Abbreviations

RANKL, receptor activator of nuclear factor- κB ligand; MAPK, mitogen-activated protein kinase; AP-1, activating protein-1; MEF2C, myocyte-specific enhancer factor 2C; CCK-8, cell counting kit-8; ChIP, chromatin immunoprecipitation; LPS, lipopolysaccharide; OVX, ovariectomy; CTSK, cathepsin K.

Acknowledgments

This study is sponsored by the Natural Science Foundation of China (no. 81672208). We thank Xiaozhen Zhang for MEF2C plasmid; Qingxiao Chen for providing the part of MCSF and RANKL.

Supplementary Material

The Supplementary Material for this article can be found online at: https://www.frontiersin.org/articles/10.3389/fphar.2019.00900/full#supplementary-material

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Keywords: SB239063, osteoclastogenesis, c-Fos, MEF2C, p38, bone loss

Citation: Huang B, Wang J, Zhang X, Xie Z, Wu H, Liu J, Jie Z, Zhao X, Qin A, Fan S, Chen J and Zhao F (2019) Administration of SB239063 Ameliorates Ovariectomy-Induced Bone Loss via Suppressing Osteoclastogenesis in Mice. Front. Pharmacol. 10:900. doi: 10.3389/fphar.2019.00900

Received: 18 April 2019; Accepted: 17 July 2019;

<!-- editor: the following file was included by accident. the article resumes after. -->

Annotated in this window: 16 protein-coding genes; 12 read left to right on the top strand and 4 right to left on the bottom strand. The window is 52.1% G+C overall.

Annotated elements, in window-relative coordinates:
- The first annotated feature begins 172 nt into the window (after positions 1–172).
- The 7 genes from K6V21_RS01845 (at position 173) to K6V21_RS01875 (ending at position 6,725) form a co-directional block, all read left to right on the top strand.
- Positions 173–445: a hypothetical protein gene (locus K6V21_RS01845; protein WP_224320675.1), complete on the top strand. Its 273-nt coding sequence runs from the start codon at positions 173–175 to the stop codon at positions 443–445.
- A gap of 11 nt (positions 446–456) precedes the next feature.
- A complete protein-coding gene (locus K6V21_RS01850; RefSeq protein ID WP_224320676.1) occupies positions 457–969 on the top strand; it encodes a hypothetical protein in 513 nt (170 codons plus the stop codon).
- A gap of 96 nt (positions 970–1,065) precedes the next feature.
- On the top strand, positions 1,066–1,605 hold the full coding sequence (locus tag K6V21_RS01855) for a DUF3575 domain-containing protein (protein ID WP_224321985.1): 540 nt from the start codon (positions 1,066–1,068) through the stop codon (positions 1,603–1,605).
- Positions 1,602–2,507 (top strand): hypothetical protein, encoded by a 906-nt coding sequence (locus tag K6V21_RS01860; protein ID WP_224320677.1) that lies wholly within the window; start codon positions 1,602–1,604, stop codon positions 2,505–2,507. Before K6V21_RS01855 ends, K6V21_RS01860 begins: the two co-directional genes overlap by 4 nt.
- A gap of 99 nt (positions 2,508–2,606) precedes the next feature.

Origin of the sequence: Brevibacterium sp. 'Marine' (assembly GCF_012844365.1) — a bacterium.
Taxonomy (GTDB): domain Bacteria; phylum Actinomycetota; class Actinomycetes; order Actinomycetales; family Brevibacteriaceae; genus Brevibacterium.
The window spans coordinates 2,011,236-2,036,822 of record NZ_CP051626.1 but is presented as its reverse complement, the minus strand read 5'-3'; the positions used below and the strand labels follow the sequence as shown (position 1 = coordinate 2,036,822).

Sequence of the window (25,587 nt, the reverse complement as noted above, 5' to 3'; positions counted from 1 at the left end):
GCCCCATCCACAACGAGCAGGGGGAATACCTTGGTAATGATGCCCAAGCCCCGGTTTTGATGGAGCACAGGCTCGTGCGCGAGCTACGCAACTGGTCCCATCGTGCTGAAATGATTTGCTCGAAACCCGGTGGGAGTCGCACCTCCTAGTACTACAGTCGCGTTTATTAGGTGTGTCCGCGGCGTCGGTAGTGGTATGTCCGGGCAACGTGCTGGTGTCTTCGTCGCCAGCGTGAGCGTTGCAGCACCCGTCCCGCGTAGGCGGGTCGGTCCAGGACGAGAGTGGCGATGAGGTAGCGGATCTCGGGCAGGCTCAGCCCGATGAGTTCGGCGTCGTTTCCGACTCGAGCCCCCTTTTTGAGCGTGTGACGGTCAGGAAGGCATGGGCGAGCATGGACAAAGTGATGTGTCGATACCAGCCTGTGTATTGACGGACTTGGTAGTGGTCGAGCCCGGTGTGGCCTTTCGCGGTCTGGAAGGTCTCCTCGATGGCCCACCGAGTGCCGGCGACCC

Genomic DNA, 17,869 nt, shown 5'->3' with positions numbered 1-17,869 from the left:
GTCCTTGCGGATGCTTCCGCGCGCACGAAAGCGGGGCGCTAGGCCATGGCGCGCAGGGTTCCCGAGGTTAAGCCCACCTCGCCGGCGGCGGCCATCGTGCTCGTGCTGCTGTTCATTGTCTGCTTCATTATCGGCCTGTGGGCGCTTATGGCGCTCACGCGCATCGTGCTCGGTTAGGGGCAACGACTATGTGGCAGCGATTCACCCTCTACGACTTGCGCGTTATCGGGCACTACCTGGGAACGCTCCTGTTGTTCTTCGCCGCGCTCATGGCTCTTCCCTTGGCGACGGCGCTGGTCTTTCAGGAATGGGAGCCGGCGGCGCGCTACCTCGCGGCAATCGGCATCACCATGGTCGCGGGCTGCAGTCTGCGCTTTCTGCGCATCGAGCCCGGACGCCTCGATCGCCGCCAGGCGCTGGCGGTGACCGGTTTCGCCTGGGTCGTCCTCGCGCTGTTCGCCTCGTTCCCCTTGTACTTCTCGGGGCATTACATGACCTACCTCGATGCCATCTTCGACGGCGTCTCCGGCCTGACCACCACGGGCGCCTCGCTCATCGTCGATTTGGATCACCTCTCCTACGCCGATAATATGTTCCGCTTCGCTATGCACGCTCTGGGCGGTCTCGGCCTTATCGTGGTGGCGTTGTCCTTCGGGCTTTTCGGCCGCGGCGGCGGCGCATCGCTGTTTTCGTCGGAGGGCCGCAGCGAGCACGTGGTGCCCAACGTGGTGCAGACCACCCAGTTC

Published: 15 August 2019.

Edited by:

Patrizia Ballerini, Università degli Studi G. d’Annunzio Chieti e Pescara, Italy

Reviewed by:

Wei Zou, Washington University in St. Louis, United States
Brya Matthews, The University of Auckland, New Zealand

Copyright © 2019 Huang, Wang, Zhang, Xie, Wu, Liu, Jie, Zhao, Qin, Fan, Chen and Zhao. This is an open-access article distributed under the terms of the Creative Commons Attribution License (CC BY). The use, distribution or reproduction in other forums is permitted, provided the original author(s) and the copyright owner(s) are credited and that the original publication in this journal is cited, in accordance with accepted academic practice. No use, distribution or reproduction is permitted which does not comply with these terms.

*Correspondence: Jian Chen, chenjian-bio@zju.edu.cn; Fengdong Zhao, zhaofengdong@zju.edu.cn; zhaodong68@hotmail.com

These authors have contributed equally to this work and share first authorship.